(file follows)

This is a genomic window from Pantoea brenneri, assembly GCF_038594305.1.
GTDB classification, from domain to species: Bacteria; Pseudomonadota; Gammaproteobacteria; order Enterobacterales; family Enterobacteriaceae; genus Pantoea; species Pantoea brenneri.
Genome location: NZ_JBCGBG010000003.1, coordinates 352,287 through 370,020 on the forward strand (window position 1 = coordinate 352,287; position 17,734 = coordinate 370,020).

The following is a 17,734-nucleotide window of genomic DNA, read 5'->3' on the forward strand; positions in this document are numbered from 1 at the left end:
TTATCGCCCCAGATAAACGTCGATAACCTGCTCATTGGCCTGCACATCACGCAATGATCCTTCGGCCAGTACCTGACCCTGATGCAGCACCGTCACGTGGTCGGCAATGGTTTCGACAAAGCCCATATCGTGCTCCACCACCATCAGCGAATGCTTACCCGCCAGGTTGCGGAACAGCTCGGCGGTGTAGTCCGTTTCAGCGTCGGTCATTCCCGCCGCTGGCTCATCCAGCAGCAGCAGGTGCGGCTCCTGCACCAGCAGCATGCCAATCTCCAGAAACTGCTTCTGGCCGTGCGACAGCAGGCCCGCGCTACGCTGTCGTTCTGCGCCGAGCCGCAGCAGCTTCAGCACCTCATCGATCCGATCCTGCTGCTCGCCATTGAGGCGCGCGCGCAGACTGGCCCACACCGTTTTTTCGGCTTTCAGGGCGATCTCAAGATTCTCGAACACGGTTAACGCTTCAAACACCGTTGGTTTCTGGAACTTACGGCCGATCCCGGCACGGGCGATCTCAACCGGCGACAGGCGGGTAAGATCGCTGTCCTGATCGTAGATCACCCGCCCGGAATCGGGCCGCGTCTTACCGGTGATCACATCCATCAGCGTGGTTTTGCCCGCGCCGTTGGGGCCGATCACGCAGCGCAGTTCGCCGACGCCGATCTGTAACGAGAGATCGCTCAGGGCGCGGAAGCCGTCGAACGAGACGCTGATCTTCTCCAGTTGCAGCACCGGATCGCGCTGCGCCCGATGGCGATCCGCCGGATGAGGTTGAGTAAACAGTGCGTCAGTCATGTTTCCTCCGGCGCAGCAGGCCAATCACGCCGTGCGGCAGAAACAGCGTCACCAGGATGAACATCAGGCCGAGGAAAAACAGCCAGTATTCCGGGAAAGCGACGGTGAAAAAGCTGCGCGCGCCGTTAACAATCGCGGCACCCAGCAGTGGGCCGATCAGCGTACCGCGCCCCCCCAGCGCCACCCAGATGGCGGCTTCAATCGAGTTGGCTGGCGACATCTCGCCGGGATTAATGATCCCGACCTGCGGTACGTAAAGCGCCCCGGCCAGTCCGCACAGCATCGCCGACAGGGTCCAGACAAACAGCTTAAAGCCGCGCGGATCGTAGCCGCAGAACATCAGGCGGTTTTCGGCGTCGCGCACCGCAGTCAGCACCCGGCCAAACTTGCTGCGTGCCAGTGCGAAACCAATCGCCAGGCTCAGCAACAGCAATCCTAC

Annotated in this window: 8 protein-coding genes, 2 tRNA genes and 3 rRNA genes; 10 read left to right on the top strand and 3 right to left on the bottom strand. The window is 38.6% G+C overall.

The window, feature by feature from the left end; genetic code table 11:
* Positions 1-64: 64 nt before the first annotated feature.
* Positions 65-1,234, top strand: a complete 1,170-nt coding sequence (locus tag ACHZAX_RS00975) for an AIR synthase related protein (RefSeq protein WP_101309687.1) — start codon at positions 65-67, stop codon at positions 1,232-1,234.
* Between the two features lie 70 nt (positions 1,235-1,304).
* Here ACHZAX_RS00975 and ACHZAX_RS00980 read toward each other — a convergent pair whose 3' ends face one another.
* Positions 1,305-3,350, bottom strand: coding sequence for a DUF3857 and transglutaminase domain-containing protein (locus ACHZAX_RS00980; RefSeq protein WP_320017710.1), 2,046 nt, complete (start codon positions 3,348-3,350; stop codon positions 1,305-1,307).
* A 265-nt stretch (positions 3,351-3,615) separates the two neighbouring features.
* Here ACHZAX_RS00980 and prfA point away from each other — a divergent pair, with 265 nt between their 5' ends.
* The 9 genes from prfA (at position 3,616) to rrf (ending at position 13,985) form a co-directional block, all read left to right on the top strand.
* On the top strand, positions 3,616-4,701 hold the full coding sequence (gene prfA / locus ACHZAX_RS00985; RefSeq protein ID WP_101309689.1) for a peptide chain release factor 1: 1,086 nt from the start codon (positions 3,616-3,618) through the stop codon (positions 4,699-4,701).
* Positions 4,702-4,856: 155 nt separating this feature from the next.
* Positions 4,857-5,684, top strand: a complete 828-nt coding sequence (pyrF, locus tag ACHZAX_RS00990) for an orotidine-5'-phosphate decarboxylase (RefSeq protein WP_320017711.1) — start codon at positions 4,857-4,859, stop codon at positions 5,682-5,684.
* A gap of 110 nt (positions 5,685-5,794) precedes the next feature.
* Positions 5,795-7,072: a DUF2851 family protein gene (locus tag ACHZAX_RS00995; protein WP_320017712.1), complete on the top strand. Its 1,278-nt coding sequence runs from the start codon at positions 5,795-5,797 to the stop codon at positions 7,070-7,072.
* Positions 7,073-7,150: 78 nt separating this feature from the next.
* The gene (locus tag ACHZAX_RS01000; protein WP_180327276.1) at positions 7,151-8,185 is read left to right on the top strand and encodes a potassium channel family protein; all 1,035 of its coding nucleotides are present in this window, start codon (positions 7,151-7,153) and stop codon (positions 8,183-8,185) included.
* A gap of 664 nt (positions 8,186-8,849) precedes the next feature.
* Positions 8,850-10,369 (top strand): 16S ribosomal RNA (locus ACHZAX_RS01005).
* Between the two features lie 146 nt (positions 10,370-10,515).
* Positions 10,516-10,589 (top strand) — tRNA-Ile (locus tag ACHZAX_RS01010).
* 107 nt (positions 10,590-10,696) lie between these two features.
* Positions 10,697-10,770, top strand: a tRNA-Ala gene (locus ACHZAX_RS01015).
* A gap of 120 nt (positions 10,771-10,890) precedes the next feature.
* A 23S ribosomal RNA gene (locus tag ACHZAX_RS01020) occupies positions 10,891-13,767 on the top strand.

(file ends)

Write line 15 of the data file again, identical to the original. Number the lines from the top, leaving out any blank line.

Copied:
* The 9 genes from prfA (at position 3,616) to rrf (ending at position 13,985) form a co-directional block, all read left to right on the top strand.